Your images so far remind me very much of the old style National Geographic pictures; formal, well planned, descriptive and precise. Somewhere between holiday snaps taken by someone who knows what he is doing and an assignment photographer for a travel agency.
Design seems critical in their execution. Placement is purposeful.

Take this image as an example. The subject matter is typical of what a seasoned traveler would seek out. An indigenous man selling his wares in an up-market area of a large Asian city. The bike and sale goods add some ancient tradition to the scene which contrasts with the background and surrounding people. He's seemingly being ignores but also seems accustomed to that.
There might be an attemp at a social comment here but I fear it has been overlooked or overshadowed by the point of view and geometry of the image. The story within might well be lost with those who are more interested in what camera you used and what rules you abide by. Even the significance of the wooden stand and support on the bike might be mistaken for a prop or design detail instead of an important component of the story within.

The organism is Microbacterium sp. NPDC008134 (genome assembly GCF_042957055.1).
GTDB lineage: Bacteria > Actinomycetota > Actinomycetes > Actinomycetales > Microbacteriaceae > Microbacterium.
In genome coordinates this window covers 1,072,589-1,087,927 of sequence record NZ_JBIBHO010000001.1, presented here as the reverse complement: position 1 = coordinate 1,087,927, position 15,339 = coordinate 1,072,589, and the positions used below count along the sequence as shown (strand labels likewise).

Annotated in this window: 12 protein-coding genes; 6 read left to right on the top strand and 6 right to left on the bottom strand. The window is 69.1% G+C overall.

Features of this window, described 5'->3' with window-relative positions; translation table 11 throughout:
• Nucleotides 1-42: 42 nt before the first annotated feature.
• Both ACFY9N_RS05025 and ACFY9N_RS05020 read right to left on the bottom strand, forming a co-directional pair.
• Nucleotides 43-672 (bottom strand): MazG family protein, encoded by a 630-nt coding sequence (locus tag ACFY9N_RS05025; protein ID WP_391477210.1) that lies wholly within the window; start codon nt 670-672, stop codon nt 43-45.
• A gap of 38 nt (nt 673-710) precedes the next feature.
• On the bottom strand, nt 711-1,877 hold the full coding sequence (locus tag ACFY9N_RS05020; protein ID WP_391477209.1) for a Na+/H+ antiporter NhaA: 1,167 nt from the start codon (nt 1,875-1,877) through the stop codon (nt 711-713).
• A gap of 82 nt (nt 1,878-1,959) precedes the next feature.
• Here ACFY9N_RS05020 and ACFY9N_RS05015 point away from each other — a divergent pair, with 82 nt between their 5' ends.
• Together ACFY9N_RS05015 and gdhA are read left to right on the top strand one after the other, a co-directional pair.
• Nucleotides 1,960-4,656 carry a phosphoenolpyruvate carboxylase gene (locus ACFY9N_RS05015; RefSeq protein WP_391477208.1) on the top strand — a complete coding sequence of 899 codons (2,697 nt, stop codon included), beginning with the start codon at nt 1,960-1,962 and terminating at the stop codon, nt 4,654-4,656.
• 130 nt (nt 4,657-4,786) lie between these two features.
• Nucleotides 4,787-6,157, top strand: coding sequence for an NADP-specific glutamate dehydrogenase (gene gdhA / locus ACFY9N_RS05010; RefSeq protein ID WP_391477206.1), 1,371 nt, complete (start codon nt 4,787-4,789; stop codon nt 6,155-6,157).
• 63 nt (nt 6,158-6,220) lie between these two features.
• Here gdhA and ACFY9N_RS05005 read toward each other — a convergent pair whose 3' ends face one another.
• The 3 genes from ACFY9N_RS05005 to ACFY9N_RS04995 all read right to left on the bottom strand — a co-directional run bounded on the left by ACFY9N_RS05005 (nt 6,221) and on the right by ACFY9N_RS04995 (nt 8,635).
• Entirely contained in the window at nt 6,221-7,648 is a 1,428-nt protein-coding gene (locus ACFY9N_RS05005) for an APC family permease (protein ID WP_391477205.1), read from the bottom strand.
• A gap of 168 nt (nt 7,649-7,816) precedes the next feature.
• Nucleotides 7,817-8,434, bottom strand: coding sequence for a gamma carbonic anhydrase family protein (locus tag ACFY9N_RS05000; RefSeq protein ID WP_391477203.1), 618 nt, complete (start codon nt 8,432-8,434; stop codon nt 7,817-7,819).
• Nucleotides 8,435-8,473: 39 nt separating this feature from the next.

I look forward to seeing more, Steve.
Cheers
Tom
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  #5  
Old September 6th, 2017, 01:21 PM
Doug Kerr Doug Kerr is online now
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Hi, Steven,

It is so great to have you "burst on our scene" and favor us with so many wonderful photographs. It's certainly not needed to appreciate these works, but it would fascinating to know just what caused you to visit these fascinating places.

Best regards,

Doug
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Old September 6th, 2017, 05:23 PM